Hillsborough trial: Jury retires to consider David Duckenfield verdicts
25 March 2019, 12:57 | Updated: 25 March 2019, 14:15
The jury in the Hillsborough trial has retired to consider its verdicts of police match commander David Duckenfield.
The 12 jurors, made up of six men and six women, were sent out on Monday morning after a 10-week trial at Preston Crown Court.
Judge Sir Peter Openshaw told them: "You are under no pressure of time whatsoever. You can and should take just as long as you want or need."
Duckenfield, 74, a retired chief superintendent for South Yorkshire Police, is accused of the gross negligence manslaughter of 95 Liverpool fans who died in the crush on the Leppings Lane terrace at Sheffield Wednesday's Hillsborough stadium.
The disaster happened during the FA Cup semi-final between Liverpool and Nottingham Forest on 15 April 1989.
Duckenfield denies all charges.
Under the law at the time, there can be no prosecution for the death of 96th victim Tony Bland, as he died more than a year after the disaster.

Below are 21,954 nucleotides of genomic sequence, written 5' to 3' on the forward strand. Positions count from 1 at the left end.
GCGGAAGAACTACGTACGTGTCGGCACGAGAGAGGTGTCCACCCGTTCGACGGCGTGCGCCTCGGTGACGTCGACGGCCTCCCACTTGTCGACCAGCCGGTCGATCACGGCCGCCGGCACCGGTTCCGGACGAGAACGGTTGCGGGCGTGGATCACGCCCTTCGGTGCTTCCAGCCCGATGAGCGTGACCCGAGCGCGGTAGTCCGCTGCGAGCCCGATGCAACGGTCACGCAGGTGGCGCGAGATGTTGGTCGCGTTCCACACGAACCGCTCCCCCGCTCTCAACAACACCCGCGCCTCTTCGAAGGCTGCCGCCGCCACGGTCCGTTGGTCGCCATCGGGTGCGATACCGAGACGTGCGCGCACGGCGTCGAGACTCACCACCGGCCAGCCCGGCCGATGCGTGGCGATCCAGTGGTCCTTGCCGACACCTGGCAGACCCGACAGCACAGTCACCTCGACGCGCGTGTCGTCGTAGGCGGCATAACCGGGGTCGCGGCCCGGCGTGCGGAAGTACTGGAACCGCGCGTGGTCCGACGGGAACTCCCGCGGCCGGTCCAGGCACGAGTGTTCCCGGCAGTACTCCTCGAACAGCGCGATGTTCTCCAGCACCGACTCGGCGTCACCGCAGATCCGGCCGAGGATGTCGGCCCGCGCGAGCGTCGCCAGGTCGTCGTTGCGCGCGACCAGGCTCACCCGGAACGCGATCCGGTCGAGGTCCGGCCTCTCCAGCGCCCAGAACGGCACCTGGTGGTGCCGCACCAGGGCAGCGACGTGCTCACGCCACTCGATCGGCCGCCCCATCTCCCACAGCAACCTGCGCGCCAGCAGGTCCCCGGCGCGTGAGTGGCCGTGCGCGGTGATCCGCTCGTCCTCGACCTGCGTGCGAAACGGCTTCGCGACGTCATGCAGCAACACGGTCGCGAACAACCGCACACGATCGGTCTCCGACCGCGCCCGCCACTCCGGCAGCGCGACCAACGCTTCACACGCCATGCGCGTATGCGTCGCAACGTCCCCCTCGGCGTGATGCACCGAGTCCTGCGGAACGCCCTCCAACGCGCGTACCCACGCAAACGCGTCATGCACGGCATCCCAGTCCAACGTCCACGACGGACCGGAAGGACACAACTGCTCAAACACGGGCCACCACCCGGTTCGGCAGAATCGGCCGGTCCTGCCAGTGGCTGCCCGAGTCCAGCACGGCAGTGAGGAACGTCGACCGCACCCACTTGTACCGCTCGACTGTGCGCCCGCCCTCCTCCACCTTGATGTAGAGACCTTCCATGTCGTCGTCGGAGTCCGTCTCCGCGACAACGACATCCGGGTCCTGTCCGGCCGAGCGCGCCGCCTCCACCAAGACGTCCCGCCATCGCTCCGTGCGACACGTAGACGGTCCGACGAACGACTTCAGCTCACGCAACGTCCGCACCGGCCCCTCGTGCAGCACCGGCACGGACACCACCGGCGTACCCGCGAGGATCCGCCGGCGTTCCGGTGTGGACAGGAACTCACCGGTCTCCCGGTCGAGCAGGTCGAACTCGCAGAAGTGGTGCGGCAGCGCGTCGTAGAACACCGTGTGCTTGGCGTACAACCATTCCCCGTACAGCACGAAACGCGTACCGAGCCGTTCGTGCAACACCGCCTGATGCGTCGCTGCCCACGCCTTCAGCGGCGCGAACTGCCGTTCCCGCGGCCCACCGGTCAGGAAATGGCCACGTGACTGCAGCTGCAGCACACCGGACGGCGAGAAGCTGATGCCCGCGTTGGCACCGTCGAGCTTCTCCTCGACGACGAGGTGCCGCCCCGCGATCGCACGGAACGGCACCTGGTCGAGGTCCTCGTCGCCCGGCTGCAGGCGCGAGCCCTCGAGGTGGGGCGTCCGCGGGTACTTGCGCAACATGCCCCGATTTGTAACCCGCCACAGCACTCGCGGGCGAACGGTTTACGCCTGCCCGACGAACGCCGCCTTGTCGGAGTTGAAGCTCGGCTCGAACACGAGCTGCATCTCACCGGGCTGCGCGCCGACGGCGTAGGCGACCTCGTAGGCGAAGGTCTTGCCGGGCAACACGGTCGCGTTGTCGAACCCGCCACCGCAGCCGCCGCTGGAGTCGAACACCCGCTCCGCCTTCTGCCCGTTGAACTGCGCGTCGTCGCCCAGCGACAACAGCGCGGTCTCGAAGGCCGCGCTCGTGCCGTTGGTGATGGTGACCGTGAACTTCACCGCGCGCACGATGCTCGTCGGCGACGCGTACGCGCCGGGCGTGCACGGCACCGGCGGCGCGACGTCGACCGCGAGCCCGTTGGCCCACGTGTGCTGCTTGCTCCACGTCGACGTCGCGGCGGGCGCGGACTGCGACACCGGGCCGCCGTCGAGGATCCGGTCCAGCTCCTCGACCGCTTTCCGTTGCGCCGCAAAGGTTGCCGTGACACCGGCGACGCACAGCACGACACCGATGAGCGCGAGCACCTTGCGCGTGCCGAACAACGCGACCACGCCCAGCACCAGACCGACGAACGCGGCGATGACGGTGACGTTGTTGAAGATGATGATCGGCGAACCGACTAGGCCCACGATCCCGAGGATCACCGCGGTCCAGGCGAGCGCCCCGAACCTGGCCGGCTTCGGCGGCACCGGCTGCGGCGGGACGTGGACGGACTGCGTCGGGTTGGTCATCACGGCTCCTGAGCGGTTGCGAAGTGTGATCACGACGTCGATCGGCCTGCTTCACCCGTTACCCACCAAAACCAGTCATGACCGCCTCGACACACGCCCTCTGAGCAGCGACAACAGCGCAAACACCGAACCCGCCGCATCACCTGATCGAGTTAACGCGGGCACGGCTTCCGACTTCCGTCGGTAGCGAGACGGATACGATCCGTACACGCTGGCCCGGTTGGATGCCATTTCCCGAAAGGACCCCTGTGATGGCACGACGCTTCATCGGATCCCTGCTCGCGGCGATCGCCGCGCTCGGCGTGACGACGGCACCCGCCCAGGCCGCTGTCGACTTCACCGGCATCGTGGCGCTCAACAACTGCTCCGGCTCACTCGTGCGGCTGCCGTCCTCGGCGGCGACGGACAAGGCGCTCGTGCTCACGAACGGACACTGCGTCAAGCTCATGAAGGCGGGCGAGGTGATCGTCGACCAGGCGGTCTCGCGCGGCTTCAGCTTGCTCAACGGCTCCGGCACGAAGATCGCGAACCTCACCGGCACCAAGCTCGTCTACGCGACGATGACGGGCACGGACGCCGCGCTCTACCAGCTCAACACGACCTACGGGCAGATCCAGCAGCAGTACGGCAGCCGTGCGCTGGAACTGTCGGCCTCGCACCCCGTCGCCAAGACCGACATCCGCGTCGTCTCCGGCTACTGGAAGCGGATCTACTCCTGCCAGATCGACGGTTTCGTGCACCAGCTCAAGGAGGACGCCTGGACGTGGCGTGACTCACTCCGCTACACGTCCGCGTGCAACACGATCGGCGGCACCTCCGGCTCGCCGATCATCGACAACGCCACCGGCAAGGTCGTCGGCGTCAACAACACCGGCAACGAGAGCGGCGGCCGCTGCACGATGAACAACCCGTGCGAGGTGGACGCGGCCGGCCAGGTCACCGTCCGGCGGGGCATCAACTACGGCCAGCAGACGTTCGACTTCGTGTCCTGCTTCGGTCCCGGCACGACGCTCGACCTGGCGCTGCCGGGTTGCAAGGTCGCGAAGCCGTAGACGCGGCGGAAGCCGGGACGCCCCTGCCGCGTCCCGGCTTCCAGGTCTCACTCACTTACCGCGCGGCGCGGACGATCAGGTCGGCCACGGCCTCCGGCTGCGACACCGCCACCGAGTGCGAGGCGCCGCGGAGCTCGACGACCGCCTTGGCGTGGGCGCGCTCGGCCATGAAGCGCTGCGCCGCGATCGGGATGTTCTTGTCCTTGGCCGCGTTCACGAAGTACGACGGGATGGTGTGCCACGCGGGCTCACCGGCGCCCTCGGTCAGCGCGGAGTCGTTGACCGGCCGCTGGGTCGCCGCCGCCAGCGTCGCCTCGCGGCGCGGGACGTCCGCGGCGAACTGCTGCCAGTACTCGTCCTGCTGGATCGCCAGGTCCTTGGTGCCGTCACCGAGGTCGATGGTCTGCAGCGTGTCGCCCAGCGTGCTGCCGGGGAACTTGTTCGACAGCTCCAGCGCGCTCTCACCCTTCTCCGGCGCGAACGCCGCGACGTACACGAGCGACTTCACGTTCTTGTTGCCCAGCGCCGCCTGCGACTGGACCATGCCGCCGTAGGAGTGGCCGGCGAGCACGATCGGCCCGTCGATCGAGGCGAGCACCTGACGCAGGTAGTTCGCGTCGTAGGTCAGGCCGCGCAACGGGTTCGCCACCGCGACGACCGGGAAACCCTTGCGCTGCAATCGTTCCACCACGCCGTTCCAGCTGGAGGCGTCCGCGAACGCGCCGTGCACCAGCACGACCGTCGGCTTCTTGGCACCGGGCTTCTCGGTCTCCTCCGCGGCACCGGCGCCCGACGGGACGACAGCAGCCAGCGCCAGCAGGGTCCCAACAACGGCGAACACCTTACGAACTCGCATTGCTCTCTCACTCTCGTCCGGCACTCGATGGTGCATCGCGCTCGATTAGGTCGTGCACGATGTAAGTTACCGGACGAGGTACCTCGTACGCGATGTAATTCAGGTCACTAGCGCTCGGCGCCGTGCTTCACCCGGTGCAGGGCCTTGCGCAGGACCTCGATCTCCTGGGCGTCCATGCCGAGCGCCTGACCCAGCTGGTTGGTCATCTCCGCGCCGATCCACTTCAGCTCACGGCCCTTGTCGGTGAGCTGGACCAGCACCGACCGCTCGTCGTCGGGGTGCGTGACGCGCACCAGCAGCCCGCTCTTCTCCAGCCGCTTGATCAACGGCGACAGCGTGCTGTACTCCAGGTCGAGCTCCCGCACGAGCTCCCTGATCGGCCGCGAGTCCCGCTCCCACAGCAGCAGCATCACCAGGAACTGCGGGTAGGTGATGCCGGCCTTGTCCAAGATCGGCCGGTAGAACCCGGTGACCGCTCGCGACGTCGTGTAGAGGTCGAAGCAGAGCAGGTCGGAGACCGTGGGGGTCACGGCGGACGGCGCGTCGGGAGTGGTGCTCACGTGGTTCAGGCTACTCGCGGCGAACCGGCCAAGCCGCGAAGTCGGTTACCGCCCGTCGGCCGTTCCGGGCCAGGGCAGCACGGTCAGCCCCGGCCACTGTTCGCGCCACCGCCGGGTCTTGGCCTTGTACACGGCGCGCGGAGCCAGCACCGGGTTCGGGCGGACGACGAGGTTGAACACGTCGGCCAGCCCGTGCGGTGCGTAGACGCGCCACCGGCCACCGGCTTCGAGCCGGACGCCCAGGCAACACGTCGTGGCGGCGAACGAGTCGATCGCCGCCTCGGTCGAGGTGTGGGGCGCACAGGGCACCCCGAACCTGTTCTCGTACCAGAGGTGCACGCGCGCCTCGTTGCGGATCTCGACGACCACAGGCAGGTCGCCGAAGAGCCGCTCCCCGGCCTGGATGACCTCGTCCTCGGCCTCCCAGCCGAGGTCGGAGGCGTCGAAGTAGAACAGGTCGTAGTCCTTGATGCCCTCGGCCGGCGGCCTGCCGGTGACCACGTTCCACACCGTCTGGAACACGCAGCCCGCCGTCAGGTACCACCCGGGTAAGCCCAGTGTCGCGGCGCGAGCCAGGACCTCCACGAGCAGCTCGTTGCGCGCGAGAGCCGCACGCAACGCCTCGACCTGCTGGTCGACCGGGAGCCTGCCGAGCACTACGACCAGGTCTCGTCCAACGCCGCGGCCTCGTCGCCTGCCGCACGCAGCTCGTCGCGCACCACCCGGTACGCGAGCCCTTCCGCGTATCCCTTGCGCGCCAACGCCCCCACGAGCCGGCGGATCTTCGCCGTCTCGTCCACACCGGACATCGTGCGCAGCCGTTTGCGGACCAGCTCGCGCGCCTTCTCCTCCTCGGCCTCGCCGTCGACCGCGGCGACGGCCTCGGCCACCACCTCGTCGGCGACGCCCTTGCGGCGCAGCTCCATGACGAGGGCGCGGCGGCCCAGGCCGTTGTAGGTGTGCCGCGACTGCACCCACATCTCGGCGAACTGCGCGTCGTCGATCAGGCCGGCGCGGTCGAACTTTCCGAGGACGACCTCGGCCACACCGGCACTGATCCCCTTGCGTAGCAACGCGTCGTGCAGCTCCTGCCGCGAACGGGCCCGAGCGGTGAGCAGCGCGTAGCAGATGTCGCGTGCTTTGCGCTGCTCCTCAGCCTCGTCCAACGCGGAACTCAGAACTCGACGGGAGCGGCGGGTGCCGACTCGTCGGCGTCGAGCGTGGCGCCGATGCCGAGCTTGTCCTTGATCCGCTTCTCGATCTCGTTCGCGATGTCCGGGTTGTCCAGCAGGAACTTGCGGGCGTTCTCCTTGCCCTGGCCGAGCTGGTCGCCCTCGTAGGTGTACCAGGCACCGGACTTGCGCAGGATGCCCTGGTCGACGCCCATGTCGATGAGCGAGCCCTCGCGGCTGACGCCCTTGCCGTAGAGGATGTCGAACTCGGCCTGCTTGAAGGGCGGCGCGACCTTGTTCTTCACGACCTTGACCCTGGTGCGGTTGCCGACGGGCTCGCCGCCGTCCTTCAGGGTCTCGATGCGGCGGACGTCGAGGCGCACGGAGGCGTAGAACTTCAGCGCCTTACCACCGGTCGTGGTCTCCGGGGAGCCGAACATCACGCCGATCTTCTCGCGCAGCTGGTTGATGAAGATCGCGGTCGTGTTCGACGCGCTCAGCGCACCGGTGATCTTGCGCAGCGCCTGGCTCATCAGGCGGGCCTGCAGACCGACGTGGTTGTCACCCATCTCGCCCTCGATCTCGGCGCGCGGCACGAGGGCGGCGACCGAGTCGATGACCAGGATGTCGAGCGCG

Duckenfield is standing trial alongside former Sheffield Wednesday club secretary Graham Mackrell.
Mackrell denies failing to discharge his duty under the Health and Safety at Work Act.
Benjamin Myers, who defended 74-year-old Duckenfield at Preston Crown Court, called him an "excellent police officer" who is "taking the blame for others".
In his closing speech to the court last week, Mr Myers said that stadiums and the sport was plagued by hooliganism in the 70s and 80s and that it was a "world away" from football today.
The judge previously told the jury to be "dispassionate" and "objective" when considering its verdicts.
He said: "The death of 96 spectators, many of whom were very young, is a profound human tragedy attended by much sadness and anger which for many is as raw today as it was 30 years ago."
He asked the jury to "put aside your emotions and sympathies" in order to deliver verdicts.
(c) Sky News 2019: Hillsborough trial: Jury retires to consider David Duckenfield verdicts